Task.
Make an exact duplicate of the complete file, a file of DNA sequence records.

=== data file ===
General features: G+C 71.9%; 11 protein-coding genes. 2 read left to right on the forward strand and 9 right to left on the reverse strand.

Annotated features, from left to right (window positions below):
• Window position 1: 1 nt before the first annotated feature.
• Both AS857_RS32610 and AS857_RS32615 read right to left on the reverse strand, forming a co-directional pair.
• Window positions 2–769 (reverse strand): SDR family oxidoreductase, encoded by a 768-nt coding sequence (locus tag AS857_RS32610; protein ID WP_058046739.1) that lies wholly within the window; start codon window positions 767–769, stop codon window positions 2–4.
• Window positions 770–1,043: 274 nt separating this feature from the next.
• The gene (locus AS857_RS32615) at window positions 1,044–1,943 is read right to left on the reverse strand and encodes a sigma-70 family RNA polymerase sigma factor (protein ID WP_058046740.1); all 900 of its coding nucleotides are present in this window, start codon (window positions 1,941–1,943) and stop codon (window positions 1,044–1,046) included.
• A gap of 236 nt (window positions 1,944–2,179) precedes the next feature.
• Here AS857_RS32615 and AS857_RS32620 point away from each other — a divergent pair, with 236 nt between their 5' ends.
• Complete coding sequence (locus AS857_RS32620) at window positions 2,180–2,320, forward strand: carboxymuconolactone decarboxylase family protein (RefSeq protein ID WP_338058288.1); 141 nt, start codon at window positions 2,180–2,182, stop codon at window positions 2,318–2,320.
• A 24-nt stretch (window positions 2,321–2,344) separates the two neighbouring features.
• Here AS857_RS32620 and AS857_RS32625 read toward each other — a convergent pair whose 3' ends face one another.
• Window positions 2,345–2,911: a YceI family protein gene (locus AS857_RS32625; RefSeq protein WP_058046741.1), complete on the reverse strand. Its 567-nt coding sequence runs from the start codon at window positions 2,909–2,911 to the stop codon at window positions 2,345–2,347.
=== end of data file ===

General features: G+C 71.9%; 11 protein-coding genes. 2 read left to right on the forward strand and 9 right to left on the reverse strand.

Annotated features, from left to right (window positions below):
• Window position 1: 1 nt before the first annotated feature.
• Both AS857_RS32610 and AS857_RS32615 read right to left on the reverse strand, forming a co-directional pair.
• Window positions 2–769 (reverse strand): SDR family oxidoreductase, encoded by a 768-nt coding sequence (locus tag AS857_RS32610; protein ID WP_058046739.1) that lies wholly within the window; start codon window positions 767–769, stop codon window positions 2–4.
• Window positions 770–1,043: 274 nt separating this feature from the next.
• The gene (locus AS857_RS32615) at window positions 1,044–1,943 is read right to left on the reverse strand and encodes a sigma-70 family RNA polymerase sigma factor (protein ID WP_058046740.1); all 900 of its coding nucleotides are present in this window, start codon (window positions 1,941–1,943) and stop codon (window positions 1,044–1,046) included.
• A gap of 236 nt (window positions 1,944–2,179) precedes the next feature.
• Here AS857_RS32615 and AS857_RS32620 point away from each other — a divergent pair, with 236 nt between their 5' ends.
• Complete coding sequence (locus AS857_RS32620) at window positions 2,180–2,320, forward strand: carboxymuconolactone decarboxylase family protein (RefSeq protein ID WP_338058288.1); 141 nt, start codon at window positions 2,180–2,182, stop codon at window positions 2,318–2,320.
• A 24-nt stretch (window positions 2,321–2,344) separates the two neighbouring features.
• Here AS857_RS32620 and AS857_RS32625 read toward each other — a convergent pair whose 3' ends face one another.
• Window positions 2,345–2,911: a YceI family protein gene (locus AS857_RS32625; RefSeq protein WP_058046741.1), complete on the reverse strand. Its 567-nt coding sequence runs from the start codon at window positions 2,909–2,911 to the stop codon at window positions 2,345–2,347.